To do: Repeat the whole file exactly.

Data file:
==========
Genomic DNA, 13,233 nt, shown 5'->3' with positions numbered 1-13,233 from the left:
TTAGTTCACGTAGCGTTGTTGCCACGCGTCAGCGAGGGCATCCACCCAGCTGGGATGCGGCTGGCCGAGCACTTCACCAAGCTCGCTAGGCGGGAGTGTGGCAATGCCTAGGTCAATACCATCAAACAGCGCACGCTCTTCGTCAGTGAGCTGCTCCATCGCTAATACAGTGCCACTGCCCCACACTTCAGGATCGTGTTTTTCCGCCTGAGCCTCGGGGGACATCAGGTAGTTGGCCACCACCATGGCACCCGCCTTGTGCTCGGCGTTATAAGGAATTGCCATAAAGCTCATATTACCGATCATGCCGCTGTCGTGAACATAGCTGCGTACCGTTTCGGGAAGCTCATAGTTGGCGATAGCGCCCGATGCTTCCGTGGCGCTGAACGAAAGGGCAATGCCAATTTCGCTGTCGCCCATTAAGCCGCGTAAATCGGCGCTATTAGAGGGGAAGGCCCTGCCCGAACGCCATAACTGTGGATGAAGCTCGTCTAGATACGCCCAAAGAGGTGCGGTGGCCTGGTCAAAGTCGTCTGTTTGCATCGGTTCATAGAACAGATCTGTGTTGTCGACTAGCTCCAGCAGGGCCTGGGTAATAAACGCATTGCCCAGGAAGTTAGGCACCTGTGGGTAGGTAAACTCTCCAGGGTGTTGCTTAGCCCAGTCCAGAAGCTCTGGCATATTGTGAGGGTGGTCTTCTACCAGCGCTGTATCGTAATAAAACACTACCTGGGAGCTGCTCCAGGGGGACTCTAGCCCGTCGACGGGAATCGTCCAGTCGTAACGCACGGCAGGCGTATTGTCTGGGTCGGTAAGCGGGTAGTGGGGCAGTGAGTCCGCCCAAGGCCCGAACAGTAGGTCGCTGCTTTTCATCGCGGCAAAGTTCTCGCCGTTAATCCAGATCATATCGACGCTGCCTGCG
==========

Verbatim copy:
Genomic DNA, 13,233 nt, shown 5'->3' with positions numbered 1-13,233 from the left:
TTAGTTCACGTAGCGTTGTTGCCACGCGTCAGCGAGGGCATCCACCCAGCTGGGATGCGGCTGGCCGAGCACTTCACCAAGCTCGCTAGGCGGGAGTGTGGCAATGCCTAGGTCAATACCATCAAACAGCGCACGCTCTTCGTCAGTGAGCTGCTCCATCGCTAATACAGTGCCACTGCCCCACACTTCAGGATCGTGTTTTTCCGCCTGAGCCTCGGGGGACATCAGGTAGTTGGCCACCACCATGGCACCCGCCTTGTGCTCGGCGTTATAAGGAATTGCCATAAAGCTCATATTACCGATCATGCCGCTGTCGTGAACATAGCTGCGTACCGTTTCGGGAAGCTCATAGTTGGCGATAGCGCCCGATGCTTCCGTGGCGCTGAACGAAAGGGCAATGCCAATTTCGCTGTCGCCCATTAAGCCGCGTAAATCGGCGCTATTAGAGGGGAAGGCCCTGCCCGAACGCCATAACTGTGGATGAAGCTCGTCTAGATACGCCCAAAGAGGTGCGGTGGCCTGGTCAAAGTCGTCTGTTTGCATCGGTTCATAGAACAGATCTGTGTTGTCGACTAGCTCCAGCAGGGCCTGGGTAATAAACGCATTGCCCAGGAAGTTAGGCACCTGTGGGTAGGTAAACTCTCCAGGGTGTTGCTTAGCCCAGTCCAGAAGCTCTGGCATATTGTGAGGGTGGTCTTCTACCAGCGCTGTATCGTAATAAAACACTACCTGGGAGCTGCTCCAGGGGGACTCTAGCCCGTCGACGGGAATCGTCCAGTCGTAACGCACGGCAGGCGTATTGTCTGGGTCGGTAAGCGGGTAGTGGGGCAGTGAGTCCGCCCAAGGCCCGAACAGTAGGTCGCTGCTTTTCATCGCGGCAAAGTTCTCGCCGTTAATCCAGATCATATCGACGCTGCCTGCG